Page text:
Australian engineers have developed a circular economy solution for disposable face masks in a bid to tackle pandemic-generated waste.
A world-first study by RMIT University researchers has shown that using recycled face mask material to make just one kilometre of a two-lane road would use up about three million masks, preventing 93 t of waste from going to landfill.
The mix of shredded single-use face masks and processed building rubble meets civil engineering safety standards for road materials. Analysis shows the face masks help to add stiffness and strength to the final product, which is designed to be used for base layers of roads and pavements.
Dr Mohammad Saberian, a research assistant at RMIT’s School of Engineering, said that multidisciplinary and collaborative approaches are needed to tackle the environmental impact of COVID-19 — particularly the risks associated with the disposal of used personal protective equipment (PPE).
“This initial study looked at the feasibility of recycling single-use face masks into roads, and we were thrilled to find it not only works, but also delivers real engineering benefits,” he said.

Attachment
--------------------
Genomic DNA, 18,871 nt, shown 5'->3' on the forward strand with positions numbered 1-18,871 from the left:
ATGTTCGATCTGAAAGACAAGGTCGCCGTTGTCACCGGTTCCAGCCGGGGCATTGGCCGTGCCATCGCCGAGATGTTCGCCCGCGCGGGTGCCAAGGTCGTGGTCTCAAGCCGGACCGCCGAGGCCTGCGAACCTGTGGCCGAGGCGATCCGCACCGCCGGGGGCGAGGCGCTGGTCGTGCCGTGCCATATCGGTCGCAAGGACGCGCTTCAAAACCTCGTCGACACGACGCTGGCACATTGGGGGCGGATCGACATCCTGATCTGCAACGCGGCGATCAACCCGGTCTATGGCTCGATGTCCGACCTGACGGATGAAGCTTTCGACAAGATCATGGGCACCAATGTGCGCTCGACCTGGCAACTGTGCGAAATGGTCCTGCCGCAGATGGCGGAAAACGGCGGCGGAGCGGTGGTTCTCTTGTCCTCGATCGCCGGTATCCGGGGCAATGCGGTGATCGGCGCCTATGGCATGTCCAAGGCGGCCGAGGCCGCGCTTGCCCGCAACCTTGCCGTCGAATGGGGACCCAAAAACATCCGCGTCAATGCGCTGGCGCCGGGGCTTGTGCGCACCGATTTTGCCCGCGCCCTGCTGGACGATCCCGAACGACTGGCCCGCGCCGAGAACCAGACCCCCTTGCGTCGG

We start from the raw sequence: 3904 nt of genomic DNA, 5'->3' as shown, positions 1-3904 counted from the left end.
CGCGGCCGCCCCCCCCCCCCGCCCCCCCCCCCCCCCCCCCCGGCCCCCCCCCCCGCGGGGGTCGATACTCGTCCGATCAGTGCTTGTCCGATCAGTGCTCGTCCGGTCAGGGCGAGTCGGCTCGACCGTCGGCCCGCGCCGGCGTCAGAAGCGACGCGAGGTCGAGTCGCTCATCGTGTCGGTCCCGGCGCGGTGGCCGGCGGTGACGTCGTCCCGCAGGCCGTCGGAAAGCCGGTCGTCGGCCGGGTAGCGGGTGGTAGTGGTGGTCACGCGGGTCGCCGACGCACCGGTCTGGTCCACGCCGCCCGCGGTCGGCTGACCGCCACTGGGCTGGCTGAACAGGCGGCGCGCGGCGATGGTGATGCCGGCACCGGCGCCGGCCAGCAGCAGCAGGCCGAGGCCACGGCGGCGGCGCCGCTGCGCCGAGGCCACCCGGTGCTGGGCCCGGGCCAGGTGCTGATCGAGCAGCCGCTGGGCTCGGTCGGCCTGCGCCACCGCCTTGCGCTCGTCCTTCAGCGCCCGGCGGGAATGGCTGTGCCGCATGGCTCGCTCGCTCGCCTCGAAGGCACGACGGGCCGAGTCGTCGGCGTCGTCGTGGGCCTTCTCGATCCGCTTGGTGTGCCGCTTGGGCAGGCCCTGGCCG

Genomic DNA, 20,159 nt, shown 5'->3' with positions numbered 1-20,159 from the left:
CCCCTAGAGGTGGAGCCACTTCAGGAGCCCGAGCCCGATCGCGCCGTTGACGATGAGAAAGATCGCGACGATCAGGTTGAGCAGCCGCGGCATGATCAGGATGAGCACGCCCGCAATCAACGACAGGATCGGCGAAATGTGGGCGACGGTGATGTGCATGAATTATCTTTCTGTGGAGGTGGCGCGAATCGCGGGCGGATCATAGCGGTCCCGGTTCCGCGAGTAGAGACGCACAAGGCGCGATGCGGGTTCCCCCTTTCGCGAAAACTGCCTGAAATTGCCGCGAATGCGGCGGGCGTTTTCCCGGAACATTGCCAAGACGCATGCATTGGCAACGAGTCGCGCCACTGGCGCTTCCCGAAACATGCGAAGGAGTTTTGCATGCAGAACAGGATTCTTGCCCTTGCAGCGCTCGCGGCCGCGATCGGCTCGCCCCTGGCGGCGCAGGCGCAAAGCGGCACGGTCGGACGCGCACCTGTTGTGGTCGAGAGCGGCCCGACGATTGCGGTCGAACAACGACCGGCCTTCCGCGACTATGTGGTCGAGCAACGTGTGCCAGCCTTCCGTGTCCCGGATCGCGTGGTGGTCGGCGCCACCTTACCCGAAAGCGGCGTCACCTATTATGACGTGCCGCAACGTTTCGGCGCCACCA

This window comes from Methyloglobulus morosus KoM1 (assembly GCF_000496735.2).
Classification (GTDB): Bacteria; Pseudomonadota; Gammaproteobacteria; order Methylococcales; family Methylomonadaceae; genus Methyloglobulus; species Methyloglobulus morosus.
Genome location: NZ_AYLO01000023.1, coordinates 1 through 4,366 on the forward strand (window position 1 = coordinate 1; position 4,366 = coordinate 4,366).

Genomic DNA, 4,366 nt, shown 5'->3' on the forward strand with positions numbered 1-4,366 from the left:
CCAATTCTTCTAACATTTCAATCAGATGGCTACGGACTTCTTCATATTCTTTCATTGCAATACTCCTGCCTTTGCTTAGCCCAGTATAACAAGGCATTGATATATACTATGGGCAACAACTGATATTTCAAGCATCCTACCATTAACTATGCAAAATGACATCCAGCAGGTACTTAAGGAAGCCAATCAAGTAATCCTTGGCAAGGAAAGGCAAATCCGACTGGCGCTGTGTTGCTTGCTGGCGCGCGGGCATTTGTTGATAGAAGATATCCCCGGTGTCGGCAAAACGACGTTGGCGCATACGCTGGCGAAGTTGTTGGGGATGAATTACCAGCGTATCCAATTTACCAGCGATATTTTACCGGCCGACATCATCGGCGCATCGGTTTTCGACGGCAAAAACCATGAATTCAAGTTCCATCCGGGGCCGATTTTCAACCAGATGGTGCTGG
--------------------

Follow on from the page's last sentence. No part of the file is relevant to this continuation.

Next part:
“We hope this opens the door for further research, to work through ways of managing health and safety risks at scale and investigate whether other types of PPE would also be suitable for recycling.”
The use of PPE has increased dramatically during the COVID-19 pandemic, with an estimated 6.8 billion disposable face masks being used across the globe each day.
How it works
However, the researchers found that adding shredded face masks to RCA enhances the material while simultaneously addressing environmental challenges on two fronts: PPE disposal and construction waste.
The optimal mixture — 1 per cent shredded face masks to 99 per cent RCA — delivers on strength while maintaining good cohesion between the two materials.
Construction, renovation and demolition account for about half the waste produced annually worldwide, and in Australia, about 3.15 million t of RCA is added to stockpiles each year, rather than being reused.
The mixture performs well when tested for stress, acid and water resistance, as well as strength, deformation and dynamic properties, meeting all the relevant civil engineering specifications.